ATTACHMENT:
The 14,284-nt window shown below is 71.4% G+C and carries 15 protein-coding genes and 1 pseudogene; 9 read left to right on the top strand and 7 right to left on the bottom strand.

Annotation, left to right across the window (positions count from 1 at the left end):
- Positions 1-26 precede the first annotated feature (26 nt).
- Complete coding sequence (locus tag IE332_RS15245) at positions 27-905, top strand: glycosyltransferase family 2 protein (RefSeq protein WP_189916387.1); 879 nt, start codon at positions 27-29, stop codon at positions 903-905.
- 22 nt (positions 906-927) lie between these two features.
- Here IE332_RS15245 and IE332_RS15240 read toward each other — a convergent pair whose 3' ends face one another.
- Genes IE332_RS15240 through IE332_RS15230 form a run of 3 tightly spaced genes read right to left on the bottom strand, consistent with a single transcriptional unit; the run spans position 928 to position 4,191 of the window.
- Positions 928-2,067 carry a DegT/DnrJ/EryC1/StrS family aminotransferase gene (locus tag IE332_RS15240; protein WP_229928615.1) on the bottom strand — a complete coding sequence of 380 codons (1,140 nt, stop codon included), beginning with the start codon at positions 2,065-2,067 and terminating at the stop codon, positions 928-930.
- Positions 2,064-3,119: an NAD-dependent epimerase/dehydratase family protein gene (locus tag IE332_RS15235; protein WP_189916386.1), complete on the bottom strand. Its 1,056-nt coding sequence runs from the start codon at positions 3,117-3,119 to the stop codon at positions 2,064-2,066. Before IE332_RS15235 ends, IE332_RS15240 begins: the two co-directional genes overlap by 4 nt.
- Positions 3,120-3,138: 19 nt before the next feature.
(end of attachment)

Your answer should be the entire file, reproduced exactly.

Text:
The 14,284-nt window shown below is 71.4% G+C and carries 15 protein-coding genes and 1 pseudogene; 9 read left to right on the top strand and 7 right to left on the bottom strand.

Annotation, left to right across the window (positions count from 1 at the left end):
- Positions 1-26 precede the first annotated feature (26 nt).
- Complete coding sequence (locus tag IE332_RS15245) at positions 27-905, top strand: glycosyltransferase family 2 protein (RefSeq protein WP_189916387.1); 879 nt, start codon at positions 27-29, stop codon at positions 903-905.
- 22 nt (positions 906-927) lie between these two features.
- Here IE332_RS15245 and IE332_RS15240 read toward each other — a convergent pair whose 3' ends face one another.
- Genes IE332_RS15240 through IE332_RS15230 form a run of 3 tightly spaced genes read right to left on the bottom strand, consistent with a single transcriptional unit; the run spans position 928 to position 4,191 of the window.
- Positions 928-2,067 carry a DegT/DnrJ/EryC1/StrS family aminotransferase gene (locus tag IE332_RS15240; protein WP_229928615.1) on the bottom strand — a complete coding sequence of 380 codons (1,140 nt, stop codon included), beginning with the start codon at positions 2,065-2,067 and terminating at the stop codon, positions 928-930.
- Positions 2,064-3,119: an NAD-dependent epimerase/dehydratase family protein gene (locus tag IE332_RS15235; protein WP_189916386.1), complete on the bottom strand. Its 1,056-nt coding sequence runs from the start codon at positions 3,117-3,119 to the stop codon at positions 2,064-2,066. Before IE332_RS15235 ends, IE332_RS15240 begins: the two co-directional genes overlap by 4 nt.
- Positions 3,120-3,138: 19 nt before the next feature.